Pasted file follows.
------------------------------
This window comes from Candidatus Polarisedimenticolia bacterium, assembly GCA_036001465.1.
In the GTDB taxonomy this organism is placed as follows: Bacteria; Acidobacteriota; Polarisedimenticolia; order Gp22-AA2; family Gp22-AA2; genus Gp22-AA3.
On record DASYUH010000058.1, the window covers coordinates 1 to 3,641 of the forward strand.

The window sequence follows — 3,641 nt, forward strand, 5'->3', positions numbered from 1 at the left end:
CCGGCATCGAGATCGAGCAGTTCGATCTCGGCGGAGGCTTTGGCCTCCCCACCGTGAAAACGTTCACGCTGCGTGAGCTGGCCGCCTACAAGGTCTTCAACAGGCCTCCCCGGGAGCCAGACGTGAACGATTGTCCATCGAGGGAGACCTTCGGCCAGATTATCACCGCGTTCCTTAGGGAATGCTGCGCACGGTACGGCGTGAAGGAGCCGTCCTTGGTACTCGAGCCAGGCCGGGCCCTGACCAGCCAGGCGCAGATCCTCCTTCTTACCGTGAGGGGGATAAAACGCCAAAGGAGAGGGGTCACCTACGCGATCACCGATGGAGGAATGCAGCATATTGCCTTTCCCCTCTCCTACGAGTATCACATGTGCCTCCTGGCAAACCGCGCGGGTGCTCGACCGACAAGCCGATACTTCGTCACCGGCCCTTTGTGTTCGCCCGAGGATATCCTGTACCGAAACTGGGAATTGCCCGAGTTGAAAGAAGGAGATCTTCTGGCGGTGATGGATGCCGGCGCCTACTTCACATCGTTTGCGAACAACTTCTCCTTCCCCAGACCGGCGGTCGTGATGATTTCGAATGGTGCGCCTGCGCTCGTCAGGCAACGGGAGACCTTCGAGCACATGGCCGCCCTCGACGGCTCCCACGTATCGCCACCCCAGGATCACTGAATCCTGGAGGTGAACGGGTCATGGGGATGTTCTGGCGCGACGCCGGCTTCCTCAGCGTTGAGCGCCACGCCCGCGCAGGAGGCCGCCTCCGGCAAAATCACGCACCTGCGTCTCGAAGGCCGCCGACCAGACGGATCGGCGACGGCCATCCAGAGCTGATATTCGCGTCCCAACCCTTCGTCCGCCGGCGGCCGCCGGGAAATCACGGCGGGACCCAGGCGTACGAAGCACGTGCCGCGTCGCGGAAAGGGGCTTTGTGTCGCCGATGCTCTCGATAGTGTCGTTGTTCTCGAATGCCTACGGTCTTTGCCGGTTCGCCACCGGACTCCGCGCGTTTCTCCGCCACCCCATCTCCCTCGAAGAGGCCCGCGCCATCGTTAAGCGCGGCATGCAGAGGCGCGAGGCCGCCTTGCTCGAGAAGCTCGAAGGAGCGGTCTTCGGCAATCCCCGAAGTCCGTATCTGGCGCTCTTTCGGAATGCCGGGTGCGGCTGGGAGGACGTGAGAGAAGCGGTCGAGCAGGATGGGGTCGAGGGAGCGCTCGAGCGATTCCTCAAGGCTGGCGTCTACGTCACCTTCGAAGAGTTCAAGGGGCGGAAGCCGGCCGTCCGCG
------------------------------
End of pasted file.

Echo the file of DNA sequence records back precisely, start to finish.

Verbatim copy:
This window comes from Candidatus Polarisedimenticolia bacterium, assembly GCA_036001465.1.
In the GTDB taxonomy this organism is placed as follows: Bacteria; Acidobacteriota; Polarisedimenticolia; order Gp22-AA2; family Gp22-AA2; genus Gp22-AA3.
On record DASYUH010000058.1, the window covers coordinates 1 to 3,641 of the forward strand.

The window sequence follows — 3,641 nt, forward strand, 5'->3', positions numbered from 1 at the left end:
CCGGCATCGAGATCGAGCAGTTCGATCTCGGCGGAGGCTTTGGCCTCCCCACCGTGAAAACGTTCACGCTGCGTGAGCTGGCCGCCTACAAGGTCTTCAACAGGCCTCCCCGGGAGCCAGACGTGAACGATTGTCCATCGAGGGAGACCTTCGGCCAGATTATCACCGCGTTCCTTAGGGAATGCTGCGCACGGTACGGCGTGAAGGAGCCGTCCTTGGTACTCGAGCCAGGCCGGGCCCTGACCAGCCAGGCGCAGATCCTCCTTCTTACCGTGAGGGGGATAAAACGCCAAAGGAGAGGGGTCACCTACGCGATCACCGATGGAGGAATGCAGCATATTGCCTTTCCCCTCTCCTACGAGTATCACATGTGCCTCCTGGCAAACCGCGCGGGTGCTCGACCGACAAGCCGATACTTCGTCACCGGCCCTTTGTGTTCGCCCGAGGATATCCTGTACCGAAACTGGGAATTGCCCGAGTTGAAAGAAGGAGATCTTCTGGCGGTGATGGATGCCGGCGCCTACTTCACATCGTTTGCGAACAACTTCTCCTTCCCCAGACCGGCGGTCGTGATGATTTCGAATGGTGCGCCTGCGCTCGTCAGGCAACGGGAGACCTTCGAGCACATGGCCGCCCTCGACGGCTCCCACGTATCGCCACCCCAGGATCACTGAATCCTGGAGGTGAACGGGTCATGGGGATGTTCTGGCGCGACGCCGGCTTCCTCAGCGTTGAGCGCCACGCCCGCGCAGGAGGCCGCCTCCGGCAAAATCACGCACCTGCGTCTCGAAGGCCGCCGACCAGACGGATCGGCGACGGCCATCCAGAGCTGATATTCGCGTCCCAACCCTTCGTCCGCCGGCGGCCGCCGGGAAATCACGGCGGGACCCAGGCGTACGAAGCACGTGCCGCGTCGCGGAAAGGGGCTTTGTGTCGCCGATGCTCTCGATAGTGTCGTTGTTCTCGAATGCCTACGGTCTTTGCCGGTTCGCCACCGGACTCCGCGCGTTTCTCCGCCACCCCATCTCCCTCGAAGAGGCCCGCGCCATCGTTAAGCGCGGCATGCAGAGGCGCGAGGCCGCCTTGCTCGAGAAGCTCGAAGGAGCGGTCTTCGGCAATCCCCGAAGTCCGTATCTGGCGCTCTTTCGGAATGCCGGGTGCGGCTGGGAGGACGTGAGAGAAGCGGTCGAGCAGGATGGGGTCGAGGGAGCGCTCGAGCGATTCCTCAAGGCTGGCGTCTACGTCACCTTCGAAGAGTTCAAGGGGCGGAAGCCGGCCGTCCGCG